“I never want to put this behind us,” Barra declared at a town hall meeting in June, adding in September that the scandal was “a catalyst for meaningful change.”
Another catalyst for change came in February of this year, in the form of activist investor Harry Wilson. Representing a group of hedge funds, Wilson told GM he would seek a seat on the board of directors and propose that the company buy back $8 billion of its stock. But he backed down in March when the automaker announced a $5 billion buyback and a new, transparent capital allocation framework. (Stevens says those initiatives were already in the planning stage when Wilson began discussions with the company.)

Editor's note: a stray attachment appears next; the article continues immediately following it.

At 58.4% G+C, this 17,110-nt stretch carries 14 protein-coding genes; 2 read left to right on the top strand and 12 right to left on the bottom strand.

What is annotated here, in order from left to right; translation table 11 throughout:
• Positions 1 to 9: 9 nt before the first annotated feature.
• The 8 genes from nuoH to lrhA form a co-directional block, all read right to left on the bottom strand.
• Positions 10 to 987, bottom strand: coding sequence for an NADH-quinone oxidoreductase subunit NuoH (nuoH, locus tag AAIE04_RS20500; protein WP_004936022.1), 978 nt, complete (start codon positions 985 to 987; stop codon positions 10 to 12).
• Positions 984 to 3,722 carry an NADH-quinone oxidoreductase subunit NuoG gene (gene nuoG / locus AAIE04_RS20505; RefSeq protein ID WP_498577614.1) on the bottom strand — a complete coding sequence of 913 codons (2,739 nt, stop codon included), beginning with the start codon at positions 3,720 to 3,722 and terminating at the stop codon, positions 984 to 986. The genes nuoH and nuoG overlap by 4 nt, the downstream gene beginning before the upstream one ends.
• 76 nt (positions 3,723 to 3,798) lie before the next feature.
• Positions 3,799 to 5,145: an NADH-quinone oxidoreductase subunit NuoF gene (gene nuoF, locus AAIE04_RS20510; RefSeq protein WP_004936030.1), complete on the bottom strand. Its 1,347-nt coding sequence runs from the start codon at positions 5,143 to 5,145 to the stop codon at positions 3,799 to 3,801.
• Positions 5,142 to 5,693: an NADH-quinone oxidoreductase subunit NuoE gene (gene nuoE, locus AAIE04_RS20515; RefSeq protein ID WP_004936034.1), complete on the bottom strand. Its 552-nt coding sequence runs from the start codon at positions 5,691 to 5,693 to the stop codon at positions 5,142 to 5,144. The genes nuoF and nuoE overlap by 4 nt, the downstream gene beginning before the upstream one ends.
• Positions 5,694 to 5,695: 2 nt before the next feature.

This summer, GM’s business shifted into high gear. The automaker reported record results for the third quarter, posting its highest-ever adjusted earnings before interest and taxes ($3.1 billion) and adjusted EBIT margin (8%) on revenues of $38.8 billion, the latter down 1.3% year-over-year, thanks to a $2.3 billion currency headwind. Earnings per share grew 55% from last year, to $1.50, and the company’s stock rose more than 5% on the news, to $35.26. One reason for the stellar performance is the new analytical tools developed by GM finance to enable better business decisions, according to Stevens.
The good news continued in October, as the U.S. auto industry enjoyed its best October since 2001. General Motors led the way in both sales and market share, posting 15.9% year-over-year growth for the month.